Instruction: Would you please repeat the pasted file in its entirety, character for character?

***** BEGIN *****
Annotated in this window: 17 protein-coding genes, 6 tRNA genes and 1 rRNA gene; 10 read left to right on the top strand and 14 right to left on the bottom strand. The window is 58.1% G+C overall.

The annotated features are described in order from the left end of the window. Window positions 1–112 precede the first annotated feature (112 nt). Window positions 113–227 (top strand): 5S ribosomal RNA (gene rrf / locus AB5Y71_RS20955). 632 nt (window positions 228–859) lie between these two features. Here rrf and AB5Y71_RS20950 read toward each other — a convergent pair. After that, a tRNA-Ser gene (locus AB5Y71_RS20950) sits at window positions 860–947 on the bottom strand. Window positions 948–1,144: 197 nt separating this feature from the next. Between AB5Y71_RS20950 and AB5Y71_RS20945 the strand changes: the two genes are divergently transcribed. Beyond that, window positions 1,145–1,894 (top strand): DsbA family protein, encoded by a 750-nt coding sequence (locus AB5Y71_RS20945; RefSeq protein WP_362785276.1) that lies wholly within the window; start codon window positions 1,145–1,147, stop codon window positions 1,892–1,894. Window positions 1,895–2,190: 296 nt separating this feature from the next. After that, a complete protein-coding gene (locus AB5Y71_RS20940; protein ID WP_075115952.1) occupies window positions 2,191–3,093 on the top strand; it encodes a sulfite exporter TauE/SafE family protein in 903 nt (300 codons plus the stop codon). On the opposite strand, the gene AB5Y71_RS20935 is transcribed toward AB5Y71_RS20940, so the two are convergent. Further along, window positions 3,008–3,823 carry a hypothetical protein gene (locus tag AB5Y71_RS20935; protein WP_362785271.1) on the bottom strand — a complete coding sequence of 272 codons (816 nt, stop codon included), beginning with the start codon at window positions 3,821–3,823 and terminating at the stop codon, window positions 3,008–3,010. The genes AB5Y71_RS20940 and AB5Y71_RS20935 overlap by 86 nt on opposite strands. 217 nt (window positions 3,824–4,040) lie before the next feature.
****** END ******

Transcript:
Annotated in this window: 17 protein-coding genes, 6 tRNA genes and 1 rRNA gene; 10 read left to right on the top strand and 14 right to left on the bottom strand. The window is 58.1% G+C overall.

The annotated features are described in order from the left end of the window. Window positions 1–112 precede the first annotated feature (112 nt). Window positions 113–227 (top strand): 5S ribosomal RNA (gene rrf / locus AB5Y71_RS20955). 632 nt (window positions 228–859) lie between these two features. Here rrf and AB5Y71_RS20950 read toward each other — a convergent pair. After that, a tRNA-Ser gene (locus AB5Y71_RS20950) sits at window positions 860–947 on the bottom strand. Window positions 948–1,144: 197 nt separating this feature from the next. Between AB5Y71_RS20950 and AB5Y71_RS20945 the strand changes: the two genes are divergently transcribed. Beyond that, window positions 1,145–1,894 (top strand): DsbA family protein, encoded by a 750-nt coding sequence (locus AB5Y71_RS20945; RefSeq protein WP_362785276.1) that lies wholly within the window; start codon window positions 1,145–1,147, stop codon window positions 1,892–1,894. Window positions 1,895–2,190: 296 nt separating this feature from the next. After that, a complete protein-coding gene (locus AB5Y71_RS20940; protein ID WP_075115952.1) occupies window positions 2,191–3,093 on the top strand; it encodes a sulfite exporter TauE/SafE family protein in 903 nt (300 codons plus the stop codon). On the opposite strand, the gene AB5Y71_RS20935 is transcribed toward AB5Y71_RS20940, so the two are convergent. Further along, window positions 3,008–3,823 carry a hypothetical protein gene (locus tag AB5Y71_RS20935; protein WP_362785271.1) on the bottom strand — a complete coding sequence of 272 codons (816 nt, stop codon included), beginning with the start codon at window positions 3,821–3,823 and terminating at the stop codon, window positions 3,008–3,010. The genes AB5Y71_RS20940 and AB5Y71_RS20935 overlap by 86 nt on opposite strands. 217 nt (window positions 3,824–4,040) lie before the next feature.